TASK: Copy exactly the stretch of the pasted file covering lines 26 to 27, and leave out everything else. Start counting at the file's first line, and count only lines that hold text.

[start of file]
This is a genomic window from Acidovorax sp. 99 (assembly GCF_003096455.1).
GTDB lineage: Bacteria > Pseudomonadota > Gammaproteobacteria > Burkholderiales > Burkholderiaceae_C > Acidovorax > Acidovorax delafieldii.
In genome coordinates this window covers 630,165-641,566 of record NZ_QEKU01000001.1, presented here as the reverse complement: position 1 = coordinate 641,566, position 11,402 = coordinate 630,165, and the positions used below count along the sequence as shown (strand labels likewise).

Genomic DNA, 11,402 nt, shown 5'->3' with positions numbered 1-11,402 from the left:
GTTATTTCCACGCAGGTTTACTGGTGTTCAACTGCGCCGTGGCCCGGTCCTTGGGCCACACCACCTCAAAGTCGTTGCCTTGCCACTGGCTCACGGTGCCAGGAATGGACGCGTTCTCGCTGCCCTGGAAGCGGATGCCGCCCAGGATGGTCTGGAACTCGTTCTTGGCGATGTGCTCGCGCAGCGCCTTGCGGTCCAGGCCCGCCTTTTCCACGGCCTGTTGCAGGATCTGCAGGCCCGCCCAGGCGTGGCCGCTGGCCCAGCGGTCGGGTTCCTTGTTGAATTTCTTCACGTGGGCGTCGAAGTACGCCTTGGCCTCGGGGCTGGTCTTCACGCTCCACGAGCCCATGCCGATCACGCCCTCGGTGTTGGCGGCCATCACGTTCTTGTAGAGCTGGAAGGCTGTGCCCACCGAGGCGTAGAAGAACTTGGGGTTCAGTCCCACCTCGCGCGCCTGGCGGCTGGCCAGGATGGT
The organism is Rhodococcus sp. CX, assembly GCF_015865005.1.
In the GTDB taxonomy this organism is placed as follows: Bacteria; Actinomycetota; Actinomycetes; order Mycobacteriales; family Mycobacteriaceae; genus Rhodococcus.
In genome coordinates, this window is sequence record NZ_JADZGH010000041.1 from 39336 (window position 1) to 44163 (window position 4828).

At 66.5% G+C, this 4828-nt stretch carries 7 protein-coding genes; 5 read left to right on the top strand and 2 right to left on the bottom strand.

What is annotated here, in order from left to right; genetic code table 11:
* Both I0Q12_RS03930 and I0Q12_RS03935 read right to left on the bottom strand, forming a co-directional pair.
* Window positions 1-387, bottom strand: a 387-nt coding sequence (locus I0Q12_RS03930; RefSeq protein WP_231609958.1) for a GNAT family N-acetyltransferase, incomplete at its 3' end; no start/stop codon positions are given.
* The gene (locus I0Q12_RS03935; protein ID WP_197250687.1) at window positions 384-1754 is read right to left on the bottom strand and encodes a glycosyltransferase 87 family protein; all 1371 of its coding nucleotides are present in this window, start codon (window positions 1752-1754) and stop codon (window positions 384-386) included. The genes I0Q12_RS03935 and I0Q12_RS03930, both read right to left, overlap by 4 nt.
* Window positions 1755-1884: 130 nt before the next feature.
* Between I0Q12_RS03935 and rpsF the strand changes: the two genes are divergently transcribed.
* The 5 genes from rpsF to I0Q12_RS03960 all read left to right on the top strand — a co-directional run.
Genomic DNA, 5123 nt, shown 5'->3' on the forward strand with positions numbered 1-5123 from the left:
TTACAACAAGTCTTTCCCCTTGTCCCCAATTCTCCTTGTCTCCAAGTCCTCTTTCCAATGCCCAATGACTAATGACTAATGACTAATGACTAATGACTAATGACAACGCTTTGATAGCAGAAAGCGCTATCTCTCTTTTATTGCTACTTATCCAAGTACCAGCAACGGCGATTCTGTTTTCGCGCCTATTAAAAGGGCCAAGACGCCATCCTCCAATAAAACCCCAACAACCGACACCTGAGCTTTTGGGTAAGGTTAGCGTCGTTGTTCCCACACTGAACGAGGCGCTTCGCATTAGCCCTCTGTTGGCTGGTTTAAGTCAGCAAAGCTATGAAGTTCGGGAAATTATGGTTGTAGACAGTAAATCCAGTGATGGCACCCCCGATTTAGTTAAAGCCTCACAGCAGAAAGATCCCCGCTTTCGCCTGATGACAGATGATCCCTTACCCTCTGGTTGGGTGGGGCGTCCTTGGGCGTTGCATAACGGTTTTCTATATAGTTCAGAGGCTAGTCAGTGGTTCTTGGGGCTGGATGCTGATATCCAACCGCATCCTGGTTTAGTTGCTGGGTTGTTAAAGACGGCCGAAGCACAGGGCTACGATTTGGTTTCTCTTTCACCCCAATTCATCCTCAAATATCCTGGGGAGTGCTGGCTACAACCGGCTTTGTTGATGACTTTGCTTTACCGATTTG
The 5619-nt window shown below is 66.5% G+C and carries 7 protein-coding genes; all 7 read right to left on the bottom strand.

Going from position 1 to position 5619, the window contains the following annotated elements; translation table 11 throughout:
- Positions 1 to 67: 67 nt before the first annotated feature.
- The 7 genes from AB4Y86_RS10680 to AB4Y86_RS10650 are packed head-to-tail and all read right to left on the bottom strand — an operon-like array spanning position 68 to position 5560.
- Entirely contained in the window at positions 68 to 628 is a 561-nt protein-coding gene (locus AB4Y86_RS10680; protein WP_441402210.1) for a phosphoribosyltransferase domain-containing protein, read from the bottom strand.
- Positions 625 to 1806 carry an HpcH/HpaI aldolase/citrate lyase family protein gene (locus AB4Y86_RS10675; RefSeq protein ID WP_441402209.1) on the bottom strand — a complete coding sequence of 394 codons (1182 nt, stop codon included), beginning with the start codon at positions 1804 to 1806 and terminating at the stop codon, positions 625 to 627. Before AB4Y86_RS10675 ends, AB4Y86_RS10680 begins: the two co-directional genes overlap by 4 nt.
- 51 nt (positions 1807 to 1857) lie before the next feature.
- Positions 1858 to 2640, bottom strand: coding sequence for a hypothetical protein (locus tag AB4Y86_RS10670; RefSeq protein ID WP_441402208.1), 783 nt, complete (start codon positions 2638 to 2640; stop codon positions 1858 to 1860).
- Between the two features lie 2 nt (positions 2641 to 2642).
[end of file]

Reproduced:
- Positions 1858 to 2640, bottom strand: coding sequence for a hypothetical protein (locus tag AB4Y86_RS10670; RefSeq protein ID WP_441402208.1), 783 nt, complete (start codon positions 2638 to 2640; stop codon positions 1858 to 1860).
- Between the two features lie 2 nt (positions 2641 to 2642).